Tubeline bale wrapers

Ben B

Mixed Farmer
You'll save a heap of plastic(about 1/3 less). A good wrapper and operator can fair crack on if there are bales sitting by to wrap our machine can wrap 60 bales an hour if we are set up and it's about 20 years old and would have wrapped at least 40k bales. The only problem is space to store bales and you need to cart the bales and wrap them in a timely fashion otherwise it's a nightmare to wrap them. Another problem is unless you want to use another bale or some other way of sealing the end once the rows open, you'll always have an exposed bale face if that a concern.


Bird damage a minus.

Also if one bale goes off it can spread down row.

We've a couple grays tubeliners. We just do straw with them for rainproofing and some for ammonia straw treatment. Don't do any silage.


Does anyone know of any about on the sh market and does anyone have or still use one as to hear pros and cons.
I work for the U.K. distributor for Tubeline, there’s none that I’m aware of on the secondhand market currently. We’re currently finding a surge of interest in them due to the savings that can be made in plastic with them as already mentioned.

Bird damage could be an issue but in my experience that can be the case with any wrapped bale. Depending on model both square and round bales can be wrapped with the same machine at quite a high work rate.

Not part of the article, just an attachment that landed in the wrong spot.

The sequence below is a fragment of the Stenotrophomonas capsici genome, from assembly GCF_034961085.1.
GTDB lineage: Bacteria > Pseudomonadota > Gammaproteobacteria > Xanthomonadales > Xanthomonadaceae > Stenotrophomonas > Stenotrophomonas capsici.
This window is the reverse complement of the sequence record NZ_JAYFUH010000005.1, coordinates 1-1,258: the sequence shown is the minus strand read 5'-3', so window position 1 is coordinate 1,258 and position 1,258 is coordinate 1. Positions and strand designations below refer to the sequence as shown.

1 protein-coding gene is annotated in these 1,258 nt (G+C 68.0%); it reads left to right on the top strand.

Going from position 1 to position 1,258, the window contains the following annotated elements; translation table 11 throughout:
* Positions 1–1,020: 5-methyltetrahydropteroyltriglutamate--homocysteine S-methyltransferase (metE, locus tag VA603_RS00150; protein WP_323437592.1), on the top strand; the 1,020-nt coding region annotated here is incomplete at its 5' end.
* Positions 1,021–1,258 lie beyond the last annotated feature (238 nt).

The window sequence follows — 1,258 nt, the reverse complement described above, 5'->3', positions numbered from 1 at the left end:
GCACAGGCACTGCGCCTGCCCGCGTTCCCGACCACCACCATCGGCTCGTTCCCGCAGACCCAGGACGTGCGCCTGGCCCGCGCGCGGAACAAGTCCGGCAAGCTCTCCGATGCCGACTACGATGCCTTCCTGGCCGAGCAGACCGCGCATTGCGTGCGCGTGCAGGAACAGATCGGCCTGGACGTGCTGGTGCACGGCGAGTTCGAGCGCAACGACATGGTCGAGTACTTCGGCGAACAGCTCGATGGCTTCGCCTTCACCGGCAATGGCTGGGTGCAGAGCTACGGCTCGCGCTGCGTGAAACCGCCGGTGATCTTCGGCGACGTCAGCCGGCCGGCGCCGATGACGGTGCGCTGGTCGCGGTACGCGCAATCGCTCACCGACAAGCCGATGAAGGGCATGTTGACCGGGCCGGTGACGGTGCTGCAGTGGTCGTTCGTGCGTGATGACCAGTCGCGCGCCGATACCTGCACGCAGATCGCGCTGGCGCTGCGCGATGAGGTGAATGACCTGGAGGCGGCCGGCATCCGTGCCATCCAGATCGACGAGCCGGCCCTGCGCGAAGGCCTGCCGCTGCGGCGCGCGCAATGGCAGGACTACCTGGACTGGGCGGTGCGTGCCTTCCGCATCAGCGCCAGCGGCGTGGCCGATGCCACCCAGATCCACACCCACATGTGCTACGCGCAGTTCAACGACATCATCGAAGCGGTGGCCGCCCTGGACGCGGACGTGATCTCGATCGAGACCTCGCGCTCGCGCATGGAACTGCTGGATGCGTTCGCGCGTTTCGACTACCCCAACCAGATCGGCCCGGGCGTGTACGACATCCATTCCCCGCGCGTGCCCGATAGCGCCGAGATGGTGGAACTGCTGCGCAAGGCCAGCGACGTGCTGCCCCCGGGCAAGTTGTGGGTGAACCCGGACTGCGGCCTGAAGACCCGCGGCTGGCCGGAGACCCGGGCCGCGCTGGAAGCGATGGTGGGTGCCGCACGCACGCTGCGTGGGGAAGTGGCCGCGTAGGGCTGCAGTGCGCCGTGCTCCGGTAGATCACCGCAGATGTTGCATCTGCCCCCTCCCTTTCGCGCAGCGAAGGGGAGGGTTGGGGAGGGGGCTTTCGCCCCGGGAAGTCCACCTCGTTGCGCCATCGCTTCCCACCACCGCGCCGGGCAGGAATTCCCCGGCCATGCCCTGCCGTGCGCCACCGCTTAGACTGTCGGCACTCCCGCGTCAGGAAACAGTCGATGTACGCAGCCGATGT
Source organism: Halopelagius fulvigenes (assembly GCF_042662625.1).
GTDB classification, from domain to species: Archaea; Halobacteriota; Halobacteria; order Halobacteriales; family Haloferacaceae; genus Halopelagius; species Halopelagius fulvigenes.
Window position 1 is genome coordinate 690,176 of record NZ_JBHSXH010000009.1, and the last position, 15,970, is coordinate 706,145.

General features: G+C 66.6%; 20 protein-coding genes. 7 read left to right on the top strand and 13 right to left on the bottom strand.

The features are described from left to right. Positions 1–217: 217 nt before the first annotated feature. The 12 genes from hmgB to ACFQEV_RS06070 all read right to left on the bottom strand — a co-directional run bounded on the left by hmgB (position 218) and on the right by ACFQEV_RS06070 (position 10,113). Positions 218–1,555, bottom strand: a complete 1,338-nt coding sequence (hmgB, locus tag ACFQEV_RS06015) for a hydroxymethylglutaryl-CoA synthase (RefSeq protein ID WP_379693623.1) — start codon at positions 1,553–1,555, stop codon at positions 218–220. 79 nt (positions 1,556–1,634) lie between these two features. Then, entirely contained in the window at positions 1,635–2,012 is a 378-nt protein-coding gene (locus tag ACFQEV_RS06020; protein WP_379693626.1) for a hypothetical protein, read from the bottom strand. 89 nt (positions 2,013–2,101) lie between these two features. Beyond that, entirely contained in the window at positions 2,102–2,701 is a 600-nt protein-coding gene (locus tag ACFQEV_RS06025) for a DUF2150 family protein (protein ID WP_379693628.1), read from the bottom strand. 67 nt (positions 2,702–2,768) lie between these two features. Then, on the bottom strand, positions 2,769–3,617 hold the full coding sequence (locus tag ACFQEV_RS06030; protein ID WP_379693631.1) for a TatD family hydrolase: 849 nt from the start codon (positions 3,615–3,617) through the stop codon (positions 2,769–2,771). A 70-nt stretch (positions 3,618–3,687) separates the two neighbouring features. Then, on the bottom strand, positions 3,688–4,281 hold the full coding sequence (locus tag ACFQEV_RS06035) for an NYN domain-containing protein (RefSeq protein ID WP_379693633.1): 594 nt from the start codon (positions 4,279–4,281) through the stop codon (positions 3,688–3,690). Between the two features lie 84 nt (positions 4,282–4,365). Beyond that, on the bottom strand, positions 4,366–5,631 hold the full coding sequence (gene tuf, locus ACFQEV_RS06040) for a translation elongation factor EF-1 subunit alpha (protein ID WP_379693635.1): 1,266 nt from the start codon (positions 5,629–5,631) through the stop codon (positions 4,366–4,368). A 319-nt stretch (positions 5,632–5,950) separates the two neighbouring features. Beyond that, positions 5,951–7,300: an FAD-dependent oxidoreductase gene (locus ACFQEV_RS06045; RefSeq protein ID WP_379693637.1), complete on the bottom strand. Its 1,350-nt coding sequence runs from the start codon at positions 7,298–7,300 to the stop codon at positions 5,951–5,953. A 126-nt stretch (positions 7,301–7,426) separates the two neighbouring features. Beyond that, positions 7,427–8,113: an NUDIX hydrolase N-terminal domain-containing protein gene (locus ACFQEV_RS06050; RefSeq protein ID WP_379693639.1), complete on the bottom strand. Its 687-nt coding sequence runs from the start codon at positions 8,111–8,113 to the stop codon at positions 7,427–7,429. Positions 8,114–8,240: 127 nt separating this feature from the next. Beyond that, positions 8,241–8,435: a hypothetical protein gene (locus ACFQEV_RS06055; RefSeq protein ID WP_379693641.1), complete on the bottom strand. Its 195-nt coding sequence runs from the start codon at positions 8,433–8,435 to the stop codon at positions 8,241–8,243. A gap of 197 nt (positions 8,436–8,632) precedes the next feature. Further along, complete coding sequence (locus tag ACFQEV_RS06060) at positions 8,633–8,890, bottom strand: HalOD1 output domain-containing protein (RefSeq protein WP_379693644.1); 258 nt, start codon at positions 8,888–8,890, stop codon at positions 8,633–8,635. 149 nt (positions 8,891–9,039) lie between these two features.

If you have any questions on models/capabilities please do ask and I’ll do my best to help.

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Man fined £300 for bonfire-related waste offences

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Written by William Kellett from Agriland

A man has pleaded guilty at Newtownards Magistrates’ Court to waste offences relating to a bonfire next to the electrical sub-station on the Circular Road in Newtownards, Co. Down.

Gareth Gill (51) of Abbot’s Walk, Newtownards pleaded guilty to two charges under the Waste and Contaminated Land (Northern Ireland) Order 1997, for which he was fined £150 each and ordered to pay a £15 offender’s levy

On June 25, 2018, PSNI officers went to Gill’s yard, where they found a large amount of waste consisting of scrap wood, pallets, carpet and underlay.

Discussion with Northern Ireland Environment Agency (NIEA) officers confirmed the site...